15th August 2013, Thursday: Mahatma Gandhi’s antagonists mostly were candid in their admissions that they had all undergone an unwitting mutation during their confrontations with him. Richard Attenborough, on the other hand, was no antagonist of Mahatma. But for Motilal Kothari, an Indian living in the 1962 London, Attenborough would never have been part of the deal. In a bid to realizing his dream of presenting Mahatma to the world on celluloid, Kothari coaxed Attenborough into reading Mahatma’s own autobiography, his ‘Satyagraha in South Africa’, and Louis Fischer’s ‘Life of Mahatma Gandhi’. The impact it created on Attenborough turned out to be much beyond Kothari’s expectations. It kept the British film maker going for 20 years, despite objections from many nationalist quarters in India, in his relentless pursuit of making the biopic ‘Gandhi’, winning eight Academy awards in the process, including those for best picture, director, screenplay, actor and cinematography. That was as far back as 1983.
Sheila Sim was moved to a care home after she was diagnosed with senile dementia. Eighteen months later Attenborough too joined her in the special care facility, where older and sick from the entertainment community are being taken care of. The news of the British movie maker’s displacement somehow prompted me to watch ‘Gandhi’ a second time leading to a proliferation of my perceptions about the moving narrative pitted against historical actualities. In his 240-page book ‘In search of Gandhi’ Attenborough tells how in 1963, with the help of Lord Mountbatten, he presented his case to Jawaharlal Nehru. Arranging funds for the 22 Million Dollar production was a daunting task mainly because National Film Development Council’s contribution to the total production was as little as of 6.5 Million Dollars. When funds ran out and work came to a standstill, Attenborough was forced to accept part time acting roles. The duration of air travel he had undertaken during the 20 years in the making of ‘Gandhi’ put together, should stretch over 3 most productive years of his life.
The story of ‘Gandhi’ without doubt is also the story of more than half a century in the history of the unbridled, but alluring India. Attenborough has been scrupulous in admitting that “of course it’s a cheek, it’s an impudence to tell that kind of history in 3 hours”. Unlike David Lean (Lawrence of Arabia), Attenborough has not bothered to analyze his protagonist neither as a politician nor as a person. “I have no interest in being remembered as a creative film maker”, said Attenborough in an interview 29 years ago. That’s exactly the reason why he has been recognized more as a chronicler by choice rather than a deliberate story teller: from the point of a young barrister’s conflict with cultural prejudices in an apartheid foreign land to an act of history’s great ironies, the life-long crusader of nonviolence falling prey to an assassin’s bullet in a Delhi prayer ground bounded by flowerbeds in full bloom. In doing so, Attenborough has not only left out several historical figures of that time, but also decided not to dwell on some of the contentious traits in his lead character, like the fall out with his youngest son and testing of his vow of celibacy by sleeping unclothed in the company of young women.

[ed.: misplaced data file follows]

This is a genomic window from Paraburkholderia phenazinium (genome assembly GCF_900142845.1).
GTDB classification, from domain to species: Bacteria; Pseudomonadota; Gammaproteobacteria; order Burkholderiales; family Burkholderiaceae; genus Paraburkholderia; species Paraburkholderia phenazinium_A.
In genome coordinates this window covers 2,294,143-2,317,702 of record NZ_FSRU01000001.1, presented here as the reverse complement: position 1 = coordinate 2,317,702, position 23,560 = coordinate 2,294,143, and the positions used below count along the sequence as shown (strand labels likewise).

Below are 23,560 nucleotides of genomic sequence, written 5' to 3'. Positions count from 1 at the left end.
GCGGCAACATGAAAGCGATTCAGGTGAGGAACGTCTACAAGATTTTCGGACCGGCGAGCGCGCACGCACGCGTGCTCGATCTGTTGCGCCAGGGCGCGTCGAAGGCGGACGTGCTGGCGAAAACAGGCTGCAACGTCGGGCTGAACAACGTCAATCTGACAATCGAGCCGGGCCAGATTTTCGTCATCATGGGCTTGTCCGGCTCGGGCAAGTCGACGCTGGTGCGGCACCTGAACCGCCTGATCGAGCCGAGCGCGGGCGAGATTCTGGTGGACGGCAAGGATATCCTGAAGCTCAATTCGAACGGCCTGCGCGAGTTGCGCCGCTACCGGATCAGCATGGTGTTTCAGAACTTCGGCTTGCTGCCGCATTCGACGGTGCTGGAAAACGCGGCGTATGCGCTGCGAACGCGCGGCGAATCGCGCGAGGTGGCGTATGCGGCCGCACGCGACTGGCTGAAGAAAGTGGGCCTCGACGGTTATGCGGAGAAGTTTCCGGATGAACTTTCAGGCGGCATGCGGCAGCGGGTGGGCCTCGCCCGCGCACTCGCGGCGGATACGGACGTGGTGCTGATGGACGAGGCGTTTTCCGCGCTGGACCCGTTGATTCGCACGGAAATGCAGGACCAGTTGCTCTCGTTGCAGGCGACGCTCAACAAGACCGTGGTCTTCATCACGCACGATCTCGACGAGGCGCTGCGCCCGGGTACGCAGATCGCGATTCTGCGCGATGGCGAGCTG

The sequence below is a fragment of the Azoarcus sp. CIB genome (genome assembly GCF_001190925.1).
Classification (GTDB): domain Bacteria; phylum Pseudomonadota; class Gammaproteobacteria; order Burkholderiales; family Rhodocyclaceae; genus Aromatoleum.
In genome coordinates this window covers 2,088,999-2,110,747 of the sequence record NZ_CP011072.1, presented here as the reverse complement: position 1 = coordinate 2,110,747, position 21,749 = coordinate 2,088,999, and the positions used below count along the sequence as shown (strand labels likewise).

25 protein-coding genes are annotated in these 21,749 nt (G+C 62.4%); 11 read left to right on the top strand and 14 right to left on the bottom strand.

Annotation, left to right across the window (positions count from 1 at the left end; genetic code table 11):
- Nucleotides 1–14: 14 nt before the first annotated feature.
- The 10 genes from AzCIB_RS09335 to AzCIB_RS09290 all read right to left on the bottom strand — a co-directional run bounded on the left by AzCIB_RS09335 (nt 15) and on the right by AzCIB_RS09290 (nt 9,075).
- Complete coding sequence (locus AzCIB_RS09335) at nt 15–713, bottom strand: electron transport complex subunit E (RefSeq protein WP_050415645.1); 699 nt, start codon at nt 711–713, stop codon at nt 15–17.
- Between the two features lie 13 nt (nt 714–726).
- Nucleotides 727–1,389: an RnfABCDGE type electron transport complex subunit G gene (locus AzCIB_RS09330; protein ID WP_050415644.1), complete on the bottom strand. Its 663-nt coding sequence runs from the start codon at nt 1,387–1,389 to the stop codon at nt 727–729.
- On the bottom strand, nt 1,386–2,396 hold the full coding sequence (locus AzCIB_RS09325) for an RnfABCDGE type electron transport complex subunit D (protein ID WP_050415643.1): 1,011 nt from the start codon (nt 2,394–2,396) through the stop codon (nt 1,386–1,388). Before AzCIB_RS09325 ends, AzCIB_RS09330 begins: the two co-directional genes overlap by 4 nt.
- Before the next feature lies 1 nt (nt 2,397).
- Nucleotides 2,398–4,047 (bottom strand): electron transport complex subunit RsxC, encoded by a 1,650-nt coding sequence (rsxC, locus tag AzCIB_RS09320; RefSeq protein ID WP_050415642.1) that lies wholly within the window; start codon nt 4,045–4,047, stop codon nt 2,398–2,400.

Perhaps by injecting drama and exaggeration Attenborough may have hoped to attract more viewership that actually resulted in his narration depart from facts to a certain extent. About his first rail road journey in South Africa, “He (the constable) took me by the hand and pushed me out of the first class compartment”, says Mahatma. In the movie Mahatma has been pushed so hard by the policeman that he fell flat on his face. The 3 baton blows Mahatma receives from a policeman in the scene where the burning
of his own and other Indians’ registration certificates take place is also unduly exaggerated, whereas Mahatma doesn’t make reference to any policeman in his own narration of the incident. Another example is the visit by the English missionary C.F. Andrews while Mahatma is shown to be in jail in Bihar in 1917. Mahatma, actually, was never in that jail, nor such a visit by the missionary had ever taken place. There are more deviations from what actually had happened on numerous occasions in the movie.
Mahatma’s trysts with reticence, supplication and abstinence ran deep in his spiritual wits out of which he drew his fortitude that served him navigate through unpathed waters. Especially when in times of self-doubt, he says, he used to wake up from sleep listening to an ‘inner voice’ that would steer him clear through heavy traffic and placate him back to the tranquil anger-free audacity before adversities. Despite common belief, it would also be unfair to judge Mahatma that he had disapproved of violence in its entirety. On the contrary he was quite resolute in drawing the line between cowardice and spirited use of nonviolence. He advocated the path of taking up arms for his country when it came to defending her honour rather than being a gutless witness succumbing to inglorious belligerence. Yet he also believed that nonviolence was infinitely superior to violence, forgiveness was more manly than punishment.
Leonardo Da Vinci is known to have had the curious habit of leaving hidden codes and messages for coming generations in his works of art. Attenborough had no such concerns to deal with, for Mahatma’s life held no veiled crescendos beneath its exterior. Admittedly, Mahatma too, like anyone else, had the luxury of living only one life time, yet his footprints weigh down the scale of history in the same gravity in this millennium as it did in the previous.
[ This article appeared in a ‘Khaleej Times’ -published from Dubai- special report in August 2013.]